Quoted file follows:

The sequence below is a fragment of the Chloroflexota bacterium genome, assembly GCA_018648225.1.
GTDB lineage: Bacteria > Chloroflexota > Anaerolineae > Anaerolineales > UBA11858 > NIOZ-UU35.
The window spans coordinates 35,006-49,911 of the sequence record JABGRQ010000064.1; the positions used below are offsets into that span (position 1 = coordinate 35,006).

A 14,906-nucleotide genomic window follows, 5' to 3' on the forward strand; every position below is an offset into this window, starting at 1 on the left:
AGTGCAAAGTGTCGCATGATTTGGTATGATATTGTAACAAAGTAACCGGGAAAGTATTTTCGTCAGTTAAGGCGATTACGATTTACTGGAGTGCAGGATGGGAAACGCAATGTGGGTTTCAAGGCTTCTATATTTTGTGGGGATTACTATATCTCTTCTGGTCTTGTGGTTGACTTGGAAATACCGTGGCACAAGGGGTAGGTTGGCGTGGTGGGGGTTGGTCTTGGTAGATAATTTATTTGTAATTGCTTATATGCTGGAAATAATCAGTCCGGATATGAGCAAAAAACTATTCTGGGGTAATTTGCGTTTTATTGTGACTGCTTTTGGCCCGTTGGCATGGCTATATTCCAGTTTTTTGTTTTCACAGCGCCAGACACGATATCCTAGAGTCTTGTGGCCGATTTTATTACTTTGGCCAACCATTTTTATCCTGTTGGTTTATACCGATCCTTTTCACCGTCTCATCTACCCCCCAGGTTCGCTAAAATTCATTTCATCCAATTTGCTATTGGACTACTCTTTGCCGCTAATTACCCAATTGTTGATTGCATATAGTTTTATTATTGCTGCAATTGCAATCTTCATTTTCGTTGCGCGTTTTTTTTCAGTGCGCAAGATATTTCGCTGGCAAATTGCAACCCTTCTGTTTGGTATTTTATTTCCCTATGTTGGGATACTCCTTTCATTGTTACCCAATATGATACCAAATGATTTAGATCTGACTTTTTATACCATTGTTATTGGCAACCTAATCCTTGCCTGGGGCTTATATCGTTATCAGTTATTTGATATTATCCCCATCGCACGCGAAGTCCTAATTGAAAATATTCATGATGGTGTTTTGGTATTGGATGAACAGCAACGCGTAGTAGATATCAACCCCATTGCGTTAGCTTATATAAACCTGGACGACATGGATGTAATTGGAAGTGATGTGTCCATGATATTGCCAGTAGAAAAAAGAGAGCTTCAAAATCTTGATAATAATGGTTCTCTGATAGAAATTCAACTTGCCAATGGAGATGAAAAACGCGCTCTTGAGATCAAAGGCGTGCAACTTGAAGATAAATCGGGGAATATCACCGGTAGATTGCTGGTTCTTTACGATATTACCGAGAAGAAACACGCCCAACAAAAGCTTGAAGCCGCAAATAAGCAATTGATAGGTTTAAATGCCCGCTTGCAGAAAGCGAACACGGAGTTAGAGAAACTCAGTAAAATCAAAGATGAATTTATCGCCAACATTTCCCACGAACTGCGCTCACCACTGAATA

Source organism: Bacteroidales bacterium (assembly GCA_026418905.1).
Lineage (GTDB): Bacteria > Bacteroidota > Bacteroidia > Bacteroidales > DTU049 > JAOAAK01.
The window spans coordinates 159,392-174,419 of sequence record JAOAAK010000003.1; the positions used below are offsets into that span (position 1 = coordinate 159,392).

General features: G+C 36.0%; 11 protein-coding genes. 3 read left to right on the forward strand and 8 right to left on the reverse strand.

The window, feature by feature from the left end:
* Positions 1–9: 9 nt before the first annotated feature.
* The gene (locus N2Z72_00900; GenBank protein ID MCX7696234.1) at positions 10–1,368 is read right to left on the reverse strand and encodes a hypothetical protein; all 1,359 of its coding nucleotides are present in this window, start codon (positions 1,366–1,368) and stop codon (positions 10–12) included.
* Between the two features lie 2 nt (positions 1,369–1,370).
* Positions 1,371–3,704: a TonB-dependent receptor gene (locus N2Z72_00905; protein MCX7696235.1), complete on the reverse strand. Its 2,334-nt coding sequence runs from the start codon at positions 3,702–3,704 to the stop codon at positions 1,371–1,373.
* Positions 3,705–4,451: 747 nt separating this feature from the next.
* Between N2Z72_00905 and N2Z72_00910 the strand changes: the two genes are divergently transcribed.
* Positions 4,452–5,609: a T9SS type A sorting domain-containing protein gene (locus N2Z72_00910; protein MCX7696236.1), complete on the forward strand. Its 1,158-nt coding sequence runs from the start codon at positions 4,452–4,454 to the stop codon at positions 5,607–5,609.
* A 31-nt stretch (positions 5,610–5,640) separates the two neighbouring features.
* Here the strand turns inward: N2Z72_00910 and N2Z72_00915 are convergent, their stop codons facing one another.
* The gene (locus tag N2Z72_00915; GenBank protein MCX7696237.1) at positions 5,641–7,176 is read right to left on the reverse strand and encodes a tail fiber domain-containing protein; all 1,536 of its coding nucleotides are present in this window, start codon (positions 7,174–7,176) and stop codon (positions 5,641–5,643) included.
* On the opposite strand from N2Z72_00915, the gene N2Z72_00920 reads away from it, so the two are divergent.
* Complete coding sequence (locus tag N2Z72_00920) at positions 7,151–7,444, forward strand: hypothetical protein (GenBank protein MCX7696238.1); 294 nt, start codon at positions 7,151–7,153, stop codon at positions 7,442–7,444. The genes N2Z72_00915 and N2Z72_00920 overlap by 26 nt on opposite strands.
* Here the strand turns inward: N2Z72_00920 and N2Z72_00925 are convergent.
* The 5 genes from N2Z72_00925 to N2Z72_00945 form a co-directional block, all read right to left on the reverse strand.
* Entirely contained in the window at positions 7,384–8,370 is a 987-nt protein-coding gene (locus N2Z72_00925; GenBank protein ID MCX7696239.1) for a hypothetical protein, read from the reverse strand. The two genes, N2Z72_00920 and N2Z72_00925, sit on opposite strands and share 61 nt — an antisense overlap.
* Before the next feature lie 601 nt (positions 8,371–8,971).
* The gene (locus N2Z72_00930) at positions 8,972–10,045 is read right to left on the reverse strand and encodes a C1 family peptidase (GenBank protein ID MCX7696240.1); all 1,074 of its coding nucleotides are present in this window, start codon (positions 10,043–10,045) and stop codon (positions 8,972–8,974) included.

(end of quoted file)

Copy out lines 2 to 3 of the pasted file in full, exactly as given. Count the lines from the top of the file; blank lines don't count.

GTDB lineage: Bacteria > Chloroflexota > Anaerolineae > Anaerolineales > UBA11858 > NIOZ-UU35.
The window spans coordinates 35,006-49,911 of the sequence record JABGRQ010000064.1; the positions used below are offsets into that span (position 1 = coordinate 35,006).